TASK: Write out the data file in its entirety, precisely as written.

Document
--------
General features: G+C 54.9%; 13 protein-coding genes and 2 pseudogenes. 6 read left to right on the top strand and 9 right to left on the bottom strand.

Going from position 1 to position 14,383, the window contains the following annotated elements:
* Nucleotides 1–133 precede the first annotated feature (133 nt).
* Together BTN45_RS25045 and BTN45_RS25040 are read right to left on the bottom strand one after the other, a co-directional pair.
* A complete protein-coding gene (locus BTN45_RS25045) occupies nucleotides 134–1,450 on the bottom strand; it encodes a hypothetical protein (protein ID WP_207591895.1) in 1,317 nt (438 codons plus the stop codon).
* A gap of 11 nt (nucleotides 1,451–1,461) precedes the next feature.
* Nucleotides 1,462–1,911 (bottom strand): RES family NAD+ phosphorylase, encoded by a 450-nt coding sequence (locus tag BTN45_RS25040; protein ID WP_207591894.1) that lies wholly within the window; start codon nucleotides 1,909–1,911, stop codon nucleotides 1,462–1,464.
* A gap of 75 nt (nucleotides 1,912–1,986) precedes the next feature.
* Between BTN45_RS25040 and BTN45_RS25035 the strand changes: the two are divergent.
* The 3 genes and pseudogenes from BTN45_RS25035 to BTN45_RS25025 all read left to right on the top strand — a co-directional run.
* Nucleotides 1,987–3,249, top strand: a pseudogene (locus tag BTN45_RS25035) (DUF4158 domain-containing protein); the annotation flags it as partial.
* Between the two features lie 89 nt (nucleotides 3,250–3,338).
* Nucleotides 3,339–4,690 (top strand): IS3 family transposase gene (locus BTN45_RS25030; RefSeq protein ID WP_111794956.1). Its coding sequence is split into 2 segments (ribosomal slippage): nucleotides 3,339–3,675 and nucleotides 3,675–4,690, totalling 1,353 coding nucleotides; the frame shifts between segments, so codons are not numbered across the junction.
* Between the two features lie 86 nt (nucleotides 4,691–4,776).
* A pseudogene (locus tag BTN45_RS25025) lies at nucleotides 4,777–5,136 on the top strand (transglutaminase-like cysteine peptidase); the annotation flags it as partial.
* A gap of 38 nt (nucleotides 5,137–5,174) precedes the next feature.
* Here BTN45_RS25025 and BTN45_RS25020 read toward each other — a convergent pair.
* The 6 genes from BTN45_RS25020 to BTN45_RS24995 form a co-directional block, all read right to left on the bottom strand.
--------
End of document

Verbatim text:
General features: G+C 54.9%; 13 protein-coding genes and 2 pseudogenes. 6 read left to right on the top strand and 9 right to left on the bottom strand.

Going from position 1 to position 14,383, the window contains the following annotated elements:
* Nucleotides 1–133 precede the first annotated feature (133 nt).
* Together BTN45_RS25045 and BTN45_RS25040 are read right to left on the bottom strand one after the other, a co-directional pair.
* A complete protein-coding gene (locus BTN45_RS25045) occupies nucleotides 134–1,450 on the bottom strand; it encodes a hypothetical protein (protein ID WP_207591895.1) in 1,317 nt (438 codons plus the stop codon).
* A gap of 11 nt (nucleotides 1,451–1,461) precedes the next feature.
* Nucleotides 1,462–1,911 (bottom strand): RES family NAD+ phosphorylase, encoded by a 450-nt coding sequence (locus tag BTN45_RS25040; protein ID WP_207591894.1) that lies wholly within the window; start codon nucleotides 1,909–1,911, stop codon nucleotides 1,462–1,464.
* A gap of 75 nt (nucleotides 1,912–1,986) precedes the next feature.
* Between BTN45_RS25040 and BTN45_RS25035 the strand changes: the two are divergent.
* The 3 genes and pseudogenes from BTN45_RS25035 to BTN45_RS25025 all read left to right on the top strand — a co-directional run.
* Nucleotides 1,987–3,249, top strand: a pseudogene (locus tag BTN45_RS25035) (DUF4158 domain-containing protein); the annotation flags it as partial.
* Between the two features lie 89 nt (nucleotides 3,250–3,338).
* Nucleotides 3,339–4,690 (top strand): IS3 family transposase gene (locus BTN45_RS25030; RefSeq protein ID WP_111794956.1). Its coding sequence is split into 2 segments (ribosomal slippage): nucleotides 3,339–3,675 and nucleotides 3,675–4,690, totalling 1,353 coding nucleotides; the frame shifts between segments, so codons are not numbered across the junction.
* Between the two features lie 86 nt (nucleotides 4,691–4,776).
* A pseudogene (locus tag BTN45_RS25025) lies at nucleotides 4,777–5,136 on the top strand (transglutaminase-like cysteine peptidase); the annotation flags it as partial.
* A gap of 38 nt (nucleotides 5,137–5,174) precedes the next feature.
* Here BTN45_RS25025 and BTN45_RS25020 read toward each other — a convergent pair.
* The 6 genes from BTN45_RS25020 to BTN45_RS24995 form a co-directional block, all read right to left on the bottom strand.